Fuel pressure can affect the mixture also. Have you checked your fuel pressure and fuel pressure regulator? When mine went bad, the engine ran very rich.

  5. #5
    Registered User Ben's Z's Avatar
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    I have not checked either. I do own a fuel pressure gauge. Should I remove the filter and put in the my Tee fitting and check the pressure there? What should be the pressure?

    Quote Originally Posted by Zed Head View Post
    The ECU holds the injectors open longer as the AFM vane opens farther. With a vacuum leak less air flows past the AFM, the vane doesn't open as far, so the injector open time is shorter, giving a leaner mixture. The ECU also takes information from the temperature sensors and the tachometer. The Engine Fuel section in the FSM describes it all, with graphics.

    Fuel pressure can affect the mixture also. Have you checked your fuel pressure and fuel pressure regulator? When mine went bad, the engine ran very rich.
    1977 280Z 5 Speed
    HLS30-388451

    Do you know where my Grandpa's 240z is? He sold it around 1994. I think it was a 72. It was orange with black interior and some sort of scissors style aftermarket crank up sunroof. I think it was sold to a fellow pharmacist and I think he was from Egg Harbor Wisconsin. At the time the car had between 32-36k original miles. He sold it for the lowly sum of $3000-$3500. My grandpa passed away a few years ago and I would like to know its whereabouts.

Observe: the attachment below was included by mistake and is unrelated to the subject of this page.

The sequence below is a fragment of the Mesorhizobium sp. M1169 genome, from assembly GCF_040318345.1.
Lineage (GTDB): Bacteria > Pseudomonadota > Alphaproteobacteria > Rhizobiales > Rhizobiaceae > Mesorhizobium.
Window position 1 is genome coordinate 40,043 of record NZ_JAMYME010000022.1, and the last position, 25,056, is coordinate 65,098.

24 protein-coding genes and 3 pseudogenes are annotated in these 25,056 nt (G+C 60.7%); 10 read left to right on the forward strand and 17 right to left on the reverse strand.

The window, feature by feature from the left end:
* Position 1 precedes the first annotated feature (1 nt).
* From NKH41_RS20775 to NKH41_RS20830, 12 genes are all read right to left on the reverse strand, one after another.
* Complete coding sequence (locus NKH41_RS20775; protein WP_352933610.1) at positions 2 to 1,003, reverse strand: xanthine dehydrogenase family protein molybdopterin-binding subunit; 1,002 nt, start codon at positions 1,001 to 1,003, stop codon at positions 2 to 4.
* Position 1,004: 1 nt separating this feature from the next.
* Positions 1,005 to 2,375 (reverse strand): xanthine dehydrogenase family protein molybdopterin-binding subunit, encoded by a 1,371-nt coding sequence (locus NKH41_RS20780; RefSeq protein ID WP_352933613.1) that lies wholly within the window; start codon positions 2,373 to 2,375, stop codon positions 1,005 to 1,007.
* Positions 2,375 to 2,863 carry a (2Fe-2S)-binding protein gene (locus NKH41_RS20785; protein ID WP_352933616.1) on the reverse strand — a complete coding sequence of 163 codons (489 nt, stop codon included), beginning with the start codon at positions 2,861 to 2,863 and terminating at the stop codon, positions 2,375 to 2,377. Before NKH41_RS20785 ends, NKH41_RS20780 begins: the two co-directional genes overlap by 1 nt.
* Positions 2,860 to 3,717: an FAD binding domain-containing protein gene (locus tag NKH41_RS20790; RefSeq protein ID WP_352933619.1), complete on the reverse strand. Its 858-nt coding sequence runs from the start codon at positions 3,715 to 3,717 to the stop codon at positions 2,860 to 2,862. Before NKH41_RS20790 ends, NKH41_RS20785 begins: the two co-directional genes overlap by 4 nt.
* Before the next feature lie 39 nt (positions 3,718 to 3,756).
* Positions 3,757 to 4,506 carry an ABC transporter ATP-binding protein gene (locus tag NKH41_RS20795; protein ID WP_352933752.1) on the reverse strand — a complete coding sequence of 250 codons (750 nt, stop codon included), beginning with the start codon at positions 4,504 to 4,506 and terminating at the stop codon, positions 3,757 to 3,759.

6. #6
    Z geek at large FastWoman's Avatar
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    Ben, you need to measure the pressure with a T-fitting inserted between the fuel filter and the fuel rail. (Just add another little length of hose.) Normal pressure should be 36.3 psi with the vacuum hose removed from your fuel pressure regulator. Then with the vacuum hose reconnected, the pressure should drop about 7 psi to 29 psi (at idle). When you rev the engine hard, you should see the pressure surge to 36.3 and then drop into the low 20's as the RPM comes back down.

    In addition to Zed's suggestions, a stuck cold start injector can also richen your mix.

    BTW, I just finished installing a "permanent" gauge under my hood, fashioned from fittings from True Value hardware. I used a cheap, generic gauge and a brass T-fitting -- total cost about $12. The gauge and two 5/16" hose barbs both screwed into the T via 1/4" NPT threads. I came up from the fuel filter to the first barb at the base of the "T". Then one side of the T went to the fuel rail, and the other side went to the gauge. No brackets were necessary, as the gauge is small and is held nicely in place just by the hoses.
    My last three sports cars while I still owned all three:

    2001 BMW Z3 Roadster 3.0i soft/hard top (sold)
    1966 Ford Mustang Coupe (sold)
    1978 Datsun 280Z (enjoying very much )